French FM warns Israel on its way to apartheid

French Defense Minister Jean-Yves Le Drian gives a press conference ar the 701 Air Base of Salon-de-Provence, southern France, on May 25, 2013 during celebrations, marking the 60th anniversary of the French elite acrobatic flying team "Patrouille de France" (PAF). AFP PHOTO / GERARD JULIEN

The French foreign minister took issue with those who assert Europe has no power to help resolve the Israel-Palestinian conflict. LAHAV HARKOV

French Foreign Minister Jean-Yves Le Drian attends a news conference during the Foreign ministers of G7 nations meeting in Dinard, France, April 6, 2019.

(photo credit: STEPHANE MAHE / REUTERS)

The current situation in Israel could lead it to become an apartheid state, French Foreign Minister Jean-Yves Le Drian said Sunday.

The chance of a two-state solution “was starting to disappear,” he said on the French TV program Grand Jury. “The risk of apartheid is strong if we continue to adopt a logic of one state or the status quo.”

We must “initiate a policy of small steps,” Le Drian said, adding: “We must ensure that there is a logic of trust that can be established” between Israel and the Palestinians.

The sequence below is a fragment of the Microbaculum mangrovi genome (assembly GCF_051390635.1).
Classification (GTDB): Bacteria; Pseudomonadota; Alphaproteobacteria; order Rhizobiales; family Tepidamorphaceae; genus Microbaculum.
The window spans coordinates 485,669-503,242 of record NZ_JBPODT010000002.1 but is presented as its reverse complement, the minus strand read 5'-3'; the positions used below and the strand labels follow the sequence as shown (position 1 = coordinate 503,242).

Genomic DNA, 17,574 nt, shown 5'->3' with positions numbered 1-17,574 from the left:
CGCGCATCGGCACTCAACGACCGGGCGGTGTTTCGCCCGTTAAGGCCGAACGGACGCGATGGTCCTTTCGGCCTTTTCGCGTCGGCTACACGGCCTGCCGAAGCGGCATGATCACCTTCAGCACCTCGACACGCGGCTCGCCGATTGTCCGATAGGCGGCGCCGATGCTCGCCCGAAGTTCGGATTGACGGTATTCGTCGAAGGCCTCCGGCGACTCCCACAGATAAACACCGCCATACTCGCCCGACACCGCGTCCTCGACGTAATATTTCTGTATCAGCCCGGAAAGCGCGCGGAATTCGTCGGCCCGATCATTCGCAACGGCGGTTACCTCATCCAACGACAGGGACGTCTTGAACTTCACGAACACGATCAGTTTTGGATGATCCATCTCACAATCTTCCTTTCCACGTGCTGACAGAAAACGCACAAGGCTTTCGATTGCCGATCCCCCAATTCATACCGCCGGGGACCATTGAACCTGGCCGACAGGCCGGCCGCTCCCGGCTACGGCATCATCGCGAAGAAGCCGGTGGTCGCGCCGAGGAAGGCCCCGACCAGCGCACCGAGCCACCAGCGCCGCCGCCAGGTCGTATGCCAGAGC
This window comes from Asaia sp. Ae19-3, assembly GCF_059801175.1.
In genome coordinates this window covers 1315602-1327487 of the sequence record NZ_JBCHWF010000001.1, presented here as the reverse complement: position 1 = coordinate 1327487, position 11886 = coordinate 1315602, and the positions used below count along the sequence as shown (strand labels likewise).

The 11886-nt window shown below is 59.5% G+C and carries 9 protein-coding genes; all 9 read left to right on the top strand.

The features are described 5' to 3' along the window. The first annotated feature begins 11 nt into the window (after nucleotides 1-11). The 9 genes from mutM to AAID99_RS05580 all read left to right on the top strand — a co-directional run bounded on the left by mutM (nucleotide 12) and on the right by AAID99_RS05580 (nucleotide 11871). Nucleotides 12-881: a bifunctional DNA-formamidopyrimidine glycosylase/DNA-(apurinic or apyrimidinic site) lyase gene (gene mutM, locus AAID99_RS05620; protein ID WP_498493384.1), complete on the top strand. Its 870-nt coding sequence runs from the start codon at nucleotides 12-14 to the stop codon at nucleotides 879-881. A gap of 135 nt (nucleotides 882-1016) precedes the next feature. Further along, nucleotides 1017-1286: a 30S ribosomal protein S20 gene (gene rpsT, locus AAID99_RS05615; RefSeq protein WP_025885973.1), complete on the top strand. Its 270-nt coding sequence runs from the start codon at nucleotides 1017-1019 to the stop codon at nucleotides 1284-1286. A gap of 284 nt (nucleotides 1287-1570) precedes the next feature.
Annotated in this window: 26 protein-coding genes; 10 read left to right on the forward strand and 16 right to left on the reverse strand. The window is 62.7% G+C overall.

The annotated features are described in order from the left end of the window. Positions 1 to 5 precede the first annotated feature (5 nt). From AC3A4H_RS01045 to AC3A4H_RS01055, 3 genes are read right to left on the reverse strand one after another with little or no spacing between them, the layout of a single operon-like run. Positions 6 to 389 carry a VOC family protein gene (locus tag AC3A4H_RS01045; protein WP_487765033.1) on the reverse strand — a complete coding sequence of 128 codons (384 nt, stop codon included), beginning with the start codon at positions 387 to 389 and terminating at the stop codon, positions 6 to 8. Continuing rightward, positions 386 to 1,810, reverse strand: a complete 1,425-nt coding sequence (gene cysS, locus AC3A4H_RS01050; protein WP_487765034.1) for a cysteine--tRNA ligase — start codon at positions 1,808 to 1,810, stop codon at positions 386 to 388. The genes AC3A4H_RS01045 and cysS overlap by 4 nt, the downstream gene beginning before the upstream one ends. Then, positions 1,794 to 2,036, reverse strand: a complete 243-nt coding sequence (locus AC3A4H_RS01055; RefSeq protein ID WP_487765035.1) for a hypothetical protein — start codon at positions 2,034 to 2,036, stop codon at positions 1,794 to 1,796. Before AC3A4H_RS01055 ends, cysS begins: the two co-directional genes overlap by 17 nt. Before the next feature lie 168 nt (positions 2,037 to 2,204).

French lawmaker Meyer Habib, who represents French expats in Israel and other countries, criticized Le Drian, saying his remarks were “unfortunate.”

“Israel will never be an apartheid state,” he said. “[France] should not be preaching to the only democracy in the Middle East and the only Jewish state in the world.”

Le Drian’s “irresponsible statement adds fuel to the fire, perhaps with a goal to get votes from the pro-Arab Left,” Habib said.

Le Drian’s remarks come amid a push by NGOs to label Israel an apartheid state. Human Rights Watch released a lengthy report making that argument last month, as did Breaking the Silence earlier this year.


While accusing Israel of apartheid, Human Rights Watch distanced itself from comparisons to what was once an actual apartheid state, South Africa, while still claiming Israel falls under that category.

Le Drian also expressed concern over violence in mixed Jewish-Arab cities in Israel in recent weeks.

He took issue with those who say Europe has no power to help resolve the Israel-Palestinian conflict.

“Europe is powerful,” Le Drian said. “It plays its part in the Middle East.”

Last week, the EU Foreign Affairs Council was unable to release a statement about the fighting between Israel and Hamas because it must be done by consensus, and Hungary vetoed it.

Countries such as France and Germany were pandering to their Muslim citizens, Hungarian Prime Minister Viktor Orban said, adding that he was standing up for his mostly Christian country and its values by supporting Israel.



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